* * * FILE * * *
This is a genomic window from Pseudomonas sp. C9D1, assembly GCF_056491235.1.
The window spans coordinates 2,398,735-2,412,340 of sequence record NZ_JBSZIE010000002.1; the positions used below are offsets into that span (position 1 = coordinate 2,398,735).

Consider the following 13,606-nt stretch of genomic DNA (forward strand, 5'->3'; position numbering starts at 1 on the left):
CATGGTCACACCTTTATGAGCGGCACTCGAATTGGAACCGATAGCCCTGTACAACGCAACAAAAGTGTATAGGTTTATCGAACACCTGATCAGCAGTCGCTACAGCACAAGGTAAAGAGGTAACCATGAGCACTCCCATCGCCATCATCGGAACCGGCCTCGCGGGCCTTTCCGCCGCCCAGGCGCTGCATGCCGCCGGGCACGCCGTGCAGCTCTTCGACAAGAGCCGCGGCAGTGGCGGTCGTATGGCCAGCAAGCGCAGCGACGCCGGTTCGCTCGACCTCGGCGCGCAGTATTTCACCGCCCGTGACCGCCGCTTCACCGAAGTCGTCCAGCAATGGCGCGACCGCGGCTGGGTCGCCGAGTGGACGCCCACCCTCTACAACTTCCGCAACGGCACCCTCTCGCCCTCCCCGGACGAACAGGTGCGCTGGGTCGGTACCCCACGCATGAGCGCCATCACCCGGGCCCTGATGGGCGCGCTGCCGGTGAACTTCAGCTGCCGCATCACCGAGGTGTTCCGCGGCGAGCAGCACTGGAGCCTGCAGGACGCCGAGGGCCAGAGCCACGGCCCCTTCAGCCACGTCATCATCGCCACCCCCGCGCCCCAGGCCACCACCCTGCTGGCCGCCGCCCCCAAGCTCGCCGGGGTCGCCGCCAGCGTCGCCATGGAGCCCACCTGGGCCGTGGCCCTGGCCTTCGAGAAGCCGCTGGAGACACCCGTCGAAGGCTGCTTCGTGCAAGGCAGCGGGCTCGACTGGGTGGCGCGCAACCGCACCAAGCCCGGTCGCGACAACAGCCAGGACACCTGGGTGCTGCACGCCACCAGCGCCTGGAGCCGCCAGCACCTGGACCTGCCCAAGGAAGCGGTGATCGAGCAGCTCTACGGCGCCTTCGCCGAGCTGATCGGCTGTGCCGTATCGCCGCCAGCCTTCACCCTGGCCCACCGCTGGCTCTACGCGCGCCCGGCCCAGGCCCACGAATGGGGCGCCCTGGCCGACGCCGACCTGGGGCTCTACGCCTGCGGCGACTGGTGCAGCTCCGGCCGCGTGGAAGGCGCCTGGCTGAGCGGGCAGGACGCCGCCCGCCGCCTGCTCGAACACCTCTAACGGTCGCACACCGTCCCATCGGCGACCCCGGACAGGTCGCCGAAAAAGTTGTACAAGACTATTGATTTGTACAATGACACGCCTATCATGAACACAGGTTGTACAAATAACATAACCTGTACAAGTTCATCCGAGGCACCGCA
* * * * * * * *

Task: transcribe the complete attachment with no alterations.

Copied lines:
This is a genomic window from Pseudomonas sp. C9D1, assembly GCF_056491235.1.
The window spans coordinates 2,398,735-2,412,340 of sequence record NZ_JBSZIE010000002.1; the positions used below are offsets into that span (position 1 = coordinate 2,398,735).

Consider the following 13,606-nt stretch of genomic DNA (forward strand, 5'->3'; position numbering starts at 1 on the left):
CATGGTCACACCTTTATGAGCGGCACTCGAATTGGAACCGATAGCCCTGTACAACGCAACAAAAGTGTATAGGTTTATCGAACACCTGATCAGCAGTCGCTACAGCACAAGGTAAAGAGGTAACCATGAGCACTCCCATCGCCATCATCGGAACCGGCCTCGCGGGCCTTTCCGCCGCCCAGGCGCTGCATGCCGCCGGGCACGCCGTGCAGCTCTTCGACAAGAGCCGCGGCAGTGGCGGTCGTATGGCCAGCAAGCGCAGCGACGCCGGTTCGCTCGACCTCGGCGCGCAGTATTTCACCGCCCGTGACCGCCGCTTCACCGAAGTCGTCCAGCAATGGCGCGACCGCGGCTGGGTCGCCGAGTGGACGCCCACCCTCTACAACTTCCGCAACGGCACCCTCTCGCCCTCCCCGGACGAACAGGTGCGCTGGGTCGGTACCCCACGCATGAGCGCCATCACCCGGGCCCTGATGGGCGCGCTGCCGGTGAACTTCAGCTGCCGCATCACCGAGGTGTTCCGCGGCGAGCAGCACTGGAGCCTGCAGGACGCCGAGGGCCAGAGCCACGGCCCCTTCAGCCACGTCATCATCGCCACCCCCGCGCCCCAGGCCACCACCCTGCTGGCCGCCGCCCCCAAGCTCGCCGGGGTCGCCGCCAGCGTCGCCATGGAGCCCACCTGGGCCGTGGCCCTGGCCTTCGAGAAGCCGCTGGAGACACCCGTCGAAGGCTGCTTCGTGCAAGGCAGCGGGCTCGACTGGGTGGCGCGCAACCGCACCAAGCCCGGTCGCGACAACAGCCAGGACACCTGGGTGCTGCACGCCACCAGCGCCTGGAGCCGCCAGCACCTGGACCTGCCCAAGGAAGCGGTGATCGAGCAGCTCTACGGCGCCTTCGCCGAGCTGATCGGCTGTGCCGTATCGCCGCCAGCCTTCACCCTGGCCCACCGCTGGCTCTACGCGCGCCCGGCCCAGGCCCACGAATGGGGCGCCCTGGCCGACGCCGACCTGGGGCTCTACGCCTGCGGCGACTGGTGCAGCTCCGGCCGCGTGGAAGGCGCCTGGCTGAGCGGGCAGGACGCCGCCCGCCGCCTGCTCGAACACCTCTAACGGTCGCACACCGTCCCATCGGCGACCCCGGACAGGTCGCCGAAAAAGTTGTACAAGACTATTGATTTGTACAATGACACGCCTATCATGAACACAGGTTGTACAAATAACATAACCTGTACAAGTTCATCCGAGGCACCGCA